Putting order into literal and figurative uses of verbs: "Romper" as a case study


  • Alexandra Spalek Universitat Pompeu Fabra




polysemy, change-of-state verbs, underspecification, scalar change


This paper argues in favor of the hypothesis that the so-called figurative and literal 

meanings of verbs share a common core meaning that constitutes the semantic base of verbs across contexts. I argue for an underspecification model of the lexicon and take the Spanish change of state verb romper ‘break’ as a case study. It is shown that the meaning variation of romper-VPs is correlated with the semantics of the theme in two ways: 1) whether and how exactly the theme is affected by the change and 2) whether the theme has a simple or a complex mereological structure. I thus analyze romper in terms of a simple scalar change, for which the exact dimension of change depends on the properties of the theme argument. The study is taken as precursor for the analysis of lexical entailments of change of state verbs in composition and aims at showing that what has often been denominated metaphoric extensions or non-regular polysemy can be analyzed alike through an underspecification approach. The present paper represents a view of lexicon that goes against a trivial and static conception of lexical meaning.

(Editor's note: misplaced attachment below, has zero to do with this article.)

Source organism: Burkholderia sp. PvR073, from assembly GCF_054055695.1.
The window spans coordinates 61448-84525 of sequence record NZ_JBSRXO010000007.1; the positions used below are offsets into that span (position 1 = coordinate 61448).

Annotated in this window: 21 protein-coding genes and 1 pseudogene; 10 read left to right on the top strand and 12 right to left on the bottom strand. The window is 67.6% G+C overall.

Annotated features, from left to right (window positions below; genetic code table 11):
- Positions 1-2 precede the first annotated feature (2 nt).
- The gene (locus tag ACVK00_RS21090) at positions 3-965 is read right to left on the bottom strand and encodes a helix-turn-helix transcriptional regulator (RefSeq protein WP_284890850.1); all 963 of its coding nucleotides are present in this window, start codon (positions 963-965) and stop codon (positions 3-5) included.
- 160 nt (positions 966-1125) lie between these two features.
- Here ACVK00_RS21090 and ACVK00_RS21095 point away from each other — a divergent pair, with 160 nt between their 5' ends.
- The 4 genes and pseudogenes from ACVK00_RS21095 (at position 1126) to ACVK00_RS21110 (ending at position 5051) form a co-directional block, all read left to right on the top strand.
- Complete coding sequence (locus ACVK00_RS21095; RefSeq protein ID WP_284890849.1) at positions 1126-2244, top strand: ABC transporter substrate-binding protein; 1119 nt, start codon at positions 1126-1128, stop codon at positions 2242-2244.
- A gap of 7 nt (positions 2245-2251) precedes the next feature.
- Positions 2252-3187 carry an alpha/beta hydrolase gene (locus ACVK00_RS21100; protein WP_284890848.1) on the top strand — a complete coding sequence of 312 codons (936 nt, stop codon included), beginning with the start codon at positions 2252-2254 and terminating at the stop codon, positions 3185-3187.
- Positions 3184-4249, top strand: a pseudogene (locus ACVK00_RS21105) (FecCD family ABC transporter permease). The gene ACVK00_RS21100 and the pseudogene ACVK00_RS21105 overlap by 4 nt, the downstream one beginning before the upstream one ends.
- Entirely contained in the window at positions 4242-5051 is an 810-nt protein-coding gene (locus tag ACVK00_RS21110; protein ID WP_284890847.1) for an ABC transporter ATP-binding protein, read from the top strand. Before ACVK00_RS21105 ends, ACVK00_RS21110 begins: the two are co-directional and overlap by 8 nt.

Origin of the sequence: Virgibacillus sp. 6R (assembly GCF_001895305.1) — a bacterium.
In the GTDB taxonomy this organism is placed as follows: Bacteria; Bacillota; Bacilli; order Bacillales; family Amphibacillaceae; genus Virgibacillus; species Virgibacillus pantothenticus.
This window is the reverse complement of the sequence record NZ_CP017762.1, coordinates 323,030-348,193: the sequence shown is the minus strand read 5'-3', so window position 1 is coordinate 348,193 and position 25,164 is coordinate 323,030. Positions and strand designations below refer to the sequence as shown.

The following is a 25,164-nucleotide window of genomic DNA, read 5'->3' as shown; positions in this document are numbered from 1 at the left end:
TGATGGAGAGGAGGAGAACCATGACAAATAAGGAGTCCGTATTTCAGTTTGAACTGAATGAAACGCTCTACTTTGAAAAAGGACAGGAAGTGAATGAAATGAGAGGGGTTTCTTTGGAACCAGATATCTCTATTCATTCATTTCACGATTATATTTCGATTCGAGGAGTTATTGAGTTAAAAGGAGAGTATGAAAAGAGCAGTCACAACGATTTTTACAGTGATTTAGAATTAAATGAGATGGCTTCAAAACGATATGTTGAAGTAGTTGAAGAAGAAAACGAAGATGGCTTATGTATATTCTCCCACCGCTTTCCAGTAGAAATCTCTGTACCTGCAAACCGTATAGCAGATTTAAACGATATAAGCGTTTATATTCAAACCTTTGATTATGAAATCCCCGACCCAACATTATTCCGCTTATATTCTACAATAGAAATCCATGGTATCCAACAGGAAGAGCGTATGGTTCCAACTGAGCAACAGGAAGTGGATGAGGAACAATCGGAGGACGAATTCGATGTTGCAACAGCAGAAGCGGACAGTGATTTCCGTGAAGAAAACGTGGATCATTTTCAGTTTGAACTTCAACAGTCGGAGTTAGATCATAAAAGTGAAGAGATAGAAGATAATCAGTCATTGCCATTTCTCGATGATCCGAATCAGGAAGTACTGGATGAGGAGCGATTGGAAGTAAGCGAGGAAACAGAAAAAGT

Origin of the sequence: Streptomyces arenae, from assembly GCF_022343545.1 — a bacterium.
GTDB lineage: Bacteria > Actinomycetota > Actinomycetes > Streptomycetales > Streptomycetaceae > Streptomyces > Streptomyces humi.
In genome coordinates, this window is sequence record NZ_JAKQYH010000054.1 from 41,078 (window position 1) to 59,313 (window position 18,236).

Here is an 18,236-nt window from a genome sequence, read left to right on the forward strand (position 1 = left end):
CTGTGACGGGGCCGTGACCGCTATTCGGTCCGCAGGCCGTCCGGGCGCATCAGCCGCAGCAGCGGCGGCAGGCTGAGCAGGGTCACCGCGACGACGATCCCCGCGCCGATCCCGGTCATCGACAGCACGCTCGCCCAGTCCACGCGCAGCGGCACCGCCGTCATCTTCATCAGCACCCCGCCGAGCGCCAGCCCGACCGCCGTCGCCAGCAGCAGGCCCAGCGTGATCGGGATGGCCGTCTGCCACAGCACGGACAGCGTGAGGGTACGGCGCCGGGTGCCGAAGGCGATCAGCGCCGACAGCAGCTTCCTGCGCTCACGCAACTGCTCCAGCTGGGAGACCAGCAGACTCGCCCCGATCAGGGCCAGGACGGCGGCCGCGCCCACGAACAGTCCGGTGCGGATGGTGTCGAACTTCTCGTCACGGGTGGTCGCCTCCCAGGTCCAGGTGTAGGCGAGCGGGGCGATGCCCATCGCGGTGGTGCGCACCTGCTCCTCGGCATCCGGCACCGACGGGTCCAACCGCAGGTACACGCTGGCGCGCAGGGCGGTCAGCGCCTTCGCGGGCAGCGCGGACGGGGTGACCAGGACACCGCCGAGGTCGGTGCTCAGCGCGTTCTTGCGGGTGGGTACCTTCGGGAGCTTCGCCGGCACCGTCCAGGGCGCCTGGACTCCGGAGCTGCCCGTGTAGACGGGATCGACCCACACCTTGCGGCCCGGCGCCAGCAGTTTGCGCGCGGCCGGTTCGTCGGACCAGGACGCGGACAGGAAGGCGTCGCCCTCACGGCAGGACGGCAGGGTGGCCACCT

How to Cite

Spalek, A. (2012). Putting order into literal and figurative uses of verbs: "Romper" as a case study. Borealis – An International Journal of Hispanic Linguistics, 1(2), 140–167. https://doi.org/10.7557/